Hypokalemia is an electrolyte disorder characterised by low potassium. Potassium is an important mineral needed for normal muscle, heart and nerve function. Without it, the patient may experience arrhythmias, abnormal heartbeat and muscle weakness. These symptoms are usually reversed once the imbalance is corrected.

Signs and symptoms

Mild hypokalemia does not produce any noticeable symptoms. Symptoms such as muscle weakness, heart palpitations, muscle cramping, constipation, vomiting, loss of appetite and arrhythmias occur when the potassium level in the body drops very low.

Causes and Risk Factors

Hypokalemia usually occurs when the patient has lost too much potassium due to diarrhoea, adrenal gland issues, nutritional deficiencies, long term use of laxatives, use of certain medications, barium poisoning or familial hypokalemia. People with prolonged illnesses that cause vomiting and diarrhoea have a high risk of developing hypokalemia.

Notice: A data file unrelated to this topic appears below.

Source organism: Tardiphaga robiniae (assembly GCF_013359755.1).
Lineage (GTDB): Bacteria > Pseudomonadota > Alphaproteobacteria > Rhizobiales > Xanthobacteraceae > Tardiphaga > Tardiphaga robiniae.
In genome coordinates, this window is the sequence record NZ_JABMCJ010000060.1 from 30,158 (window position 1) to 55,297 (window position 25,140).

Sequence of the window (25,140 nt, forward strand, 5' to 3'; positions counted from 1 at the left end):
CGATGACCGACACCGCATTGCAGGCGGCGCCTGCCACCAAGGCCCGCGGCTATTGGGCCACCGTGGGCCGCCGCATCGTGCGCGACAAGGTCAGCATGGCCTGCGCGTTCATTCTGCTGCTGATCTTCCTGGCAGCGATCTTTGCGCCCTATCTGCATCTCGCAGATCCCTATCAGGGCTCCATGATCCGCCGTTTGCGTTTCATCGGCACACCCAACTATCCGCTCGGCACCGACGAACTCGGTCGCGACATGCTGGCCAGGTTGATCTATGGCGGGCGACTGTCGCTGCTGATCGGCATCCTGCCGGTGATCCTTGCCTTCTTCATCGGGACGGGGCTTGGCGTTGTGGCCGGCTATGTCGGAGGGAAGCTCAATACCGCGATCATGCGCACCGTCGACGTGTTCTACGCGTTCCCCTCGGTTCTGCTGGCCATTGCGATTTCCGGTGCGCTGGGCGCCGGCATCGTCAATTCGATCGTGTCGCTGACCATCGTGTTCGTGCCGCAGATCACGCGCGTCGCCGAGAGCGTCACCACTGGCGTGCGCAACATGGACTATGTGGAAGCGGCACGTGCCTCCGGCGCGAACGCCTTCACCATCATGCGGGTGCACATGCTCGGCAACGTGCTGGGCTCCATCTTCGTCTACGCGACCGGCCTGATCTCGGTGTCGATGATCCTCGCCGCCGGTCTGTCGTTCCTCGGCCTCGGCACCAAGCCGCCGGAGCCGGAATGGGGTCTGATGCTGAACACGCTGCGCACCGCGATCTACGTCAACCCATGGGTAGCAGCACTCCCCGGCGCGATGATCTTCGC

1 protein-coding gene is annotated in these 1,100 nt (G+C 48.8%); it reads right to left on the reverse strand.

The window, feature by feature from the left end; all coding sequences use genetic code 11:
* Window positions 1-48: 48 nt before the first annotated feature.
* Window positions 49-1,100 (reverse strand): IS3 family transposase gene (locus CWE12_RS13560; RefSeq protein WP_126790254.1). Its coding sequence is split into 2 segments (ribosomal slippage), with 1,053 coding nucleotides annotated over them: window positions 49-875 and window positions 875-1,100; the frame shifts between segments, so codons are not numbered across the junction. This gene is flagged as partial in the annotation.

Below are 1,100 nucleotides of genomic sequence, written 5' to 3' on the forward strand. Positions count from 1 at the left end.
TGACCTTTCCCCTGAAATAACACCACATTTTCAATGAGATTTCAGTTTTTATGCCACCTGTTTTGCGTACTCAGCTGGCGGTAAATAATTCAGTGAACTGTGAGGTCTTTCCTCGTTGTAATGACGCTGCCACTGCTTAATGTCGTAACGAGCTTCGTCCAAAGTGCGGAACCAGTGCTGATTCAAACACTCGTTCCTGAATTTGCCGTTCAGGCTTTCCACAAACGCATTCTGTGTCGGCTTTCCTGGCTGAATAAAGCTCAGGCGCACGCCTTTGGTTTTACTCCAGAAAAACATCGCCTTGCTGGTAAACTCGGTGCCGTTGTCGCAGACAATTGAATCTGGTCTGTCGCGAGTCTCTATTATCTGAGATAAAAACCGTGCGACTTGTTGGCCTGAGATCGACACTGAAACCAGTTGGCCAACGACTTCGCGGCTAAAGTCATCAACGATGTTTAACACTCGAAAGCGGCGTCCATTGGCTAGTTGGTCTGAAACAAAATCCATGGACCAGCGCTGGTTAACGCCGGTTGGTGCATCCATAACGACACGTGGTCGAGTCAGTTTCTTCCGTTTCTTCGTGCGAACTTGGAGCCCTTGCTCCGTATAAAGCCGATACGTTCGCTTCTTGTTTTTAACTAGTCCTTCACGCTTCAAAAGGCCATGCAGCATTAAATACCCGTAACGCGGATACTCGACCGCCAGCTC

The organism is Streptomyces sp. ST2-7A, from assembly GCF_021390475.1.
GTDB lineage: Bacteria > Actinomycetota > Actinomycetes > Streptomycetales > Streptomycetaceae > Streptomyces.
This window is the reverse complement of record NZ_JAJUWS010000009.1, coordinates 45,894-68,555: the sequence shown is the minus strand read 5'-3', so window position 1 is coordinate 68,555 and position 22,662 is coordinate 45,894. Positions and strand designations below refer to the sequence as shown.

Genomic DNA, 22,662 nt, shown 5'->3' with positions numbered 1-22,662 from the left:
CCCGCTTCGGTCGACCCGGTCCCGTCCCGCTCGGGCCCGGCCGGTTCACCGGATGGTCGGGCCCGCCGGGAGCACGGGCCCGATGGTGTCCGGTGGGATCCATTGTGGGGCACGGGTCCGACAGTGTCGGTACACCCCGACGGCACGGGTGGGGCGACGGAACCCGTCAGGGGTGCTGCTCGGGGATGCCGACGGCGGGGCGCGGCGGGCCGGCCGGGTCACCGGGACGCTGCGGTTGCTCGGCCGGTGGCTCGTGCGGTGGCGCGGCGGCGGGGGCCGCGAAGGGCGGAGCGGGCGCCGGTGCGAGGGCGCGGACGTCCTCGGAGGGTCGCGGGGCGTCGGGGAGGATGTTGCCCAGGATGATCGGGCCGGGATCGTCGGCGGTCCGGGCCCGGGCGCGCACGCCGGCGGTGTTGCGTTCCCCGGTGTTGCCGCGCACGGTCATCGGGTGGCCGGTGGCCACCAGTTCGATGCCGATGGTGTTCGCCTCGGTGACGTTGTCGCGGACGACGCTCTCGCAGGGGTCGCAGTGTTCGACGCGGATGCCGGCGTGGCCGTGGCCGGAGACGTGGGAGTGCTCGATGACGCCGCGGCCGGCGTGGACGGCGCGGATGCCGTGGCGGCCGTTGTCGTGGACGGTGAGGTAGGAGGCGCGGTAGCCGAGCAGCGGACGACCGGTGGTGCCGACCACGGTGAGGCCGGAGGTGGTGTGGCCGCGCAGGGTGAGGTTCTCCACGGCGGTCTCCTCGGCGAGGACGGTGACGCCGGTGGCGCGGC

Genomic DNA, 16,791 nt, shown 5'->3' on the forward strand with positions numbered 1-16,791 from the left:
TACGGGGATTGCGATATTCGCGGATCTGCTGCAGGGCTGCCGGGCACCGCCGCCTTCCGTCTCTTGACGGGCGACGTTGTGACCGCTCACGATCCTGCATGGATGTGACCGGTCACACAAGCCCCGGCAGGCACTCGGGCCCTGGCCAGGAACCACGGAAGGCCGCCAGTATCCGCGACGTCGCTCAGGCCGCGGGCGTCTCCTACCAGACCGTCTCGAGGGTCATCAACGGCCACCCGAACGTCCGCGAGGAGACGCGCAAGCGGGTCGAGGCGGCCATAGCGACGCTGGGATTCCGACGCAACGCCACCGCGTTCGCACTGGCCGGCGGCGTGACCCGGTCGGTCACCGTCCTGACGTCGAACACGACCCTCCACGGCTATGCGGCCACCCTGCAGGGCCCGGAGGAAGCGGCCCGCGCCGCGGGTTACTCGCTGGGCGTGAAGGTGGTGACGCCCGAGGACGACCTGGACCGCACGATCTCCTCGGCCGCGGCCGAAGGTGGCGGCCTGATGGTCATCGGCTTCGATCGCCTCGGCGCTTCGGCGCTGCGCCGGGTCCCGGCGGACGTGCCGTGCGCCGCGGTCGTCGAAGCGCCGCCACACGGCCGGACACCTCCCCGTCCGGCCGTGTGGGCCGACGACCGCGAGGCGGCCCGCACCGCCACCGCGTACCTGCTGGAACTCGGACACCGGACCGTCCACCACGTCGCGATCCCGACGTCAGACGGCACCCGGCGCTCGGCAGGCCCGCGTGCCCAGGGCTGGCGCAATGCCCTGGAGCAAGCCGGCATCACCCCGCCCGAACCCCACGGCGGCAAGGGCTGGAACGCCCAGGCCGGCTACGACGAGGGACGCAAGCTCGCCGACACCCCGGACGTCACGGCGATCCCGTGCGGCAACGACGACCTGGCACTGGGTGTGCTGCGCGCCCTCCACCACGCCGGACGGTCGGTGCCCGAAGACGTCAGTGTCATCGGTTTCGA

People with pre-existing heart conditions have a high risk of developing cardiac complications due to hypokalemia. This includes arrhythmias, congestive heart failure and cardiac arrest. Patients may also suffer paralysis.


Hypokalemia is diagnosed on the basis of a blood test that measures blood potassium concentration. The normal range for blood potassium is typically 3.6 to 5.2 millimoles per litre. If your potassium levels are low, the doctor may also recommend an ECG to check heart function.


Treatment for the condition aims to restore potassium levels in the body and address the underlying cause of the potassium imbalance if possible. The patient will be given oral or intravenous fluids and potassium supplements.


Hypokalemia can be prevented by consuming a diet rich in potassium.

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